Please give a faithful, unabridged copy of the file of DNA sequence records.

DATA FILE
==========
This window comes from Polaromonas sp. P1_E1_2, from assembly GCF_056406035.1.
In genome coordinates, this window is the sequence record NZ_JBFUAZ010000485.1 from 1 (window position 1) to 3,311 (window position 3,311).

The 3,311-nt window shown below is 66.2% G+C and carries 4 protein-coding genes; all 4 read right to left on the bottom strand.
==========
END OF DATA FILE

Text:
This window comes from Polaromonas sp. P1_E1_2, from assembly GCF_056406035.1.
In genome coordinates, this window is the sequence record NZ_JBFUAZ010000485.1 from 1 (window position 1) to 3,311 (window position 3,311).

The 3,311-nt window shown below is 66.2% G+C and carries 4 protein-coding genes; all 4 read right to left on the bottom strand.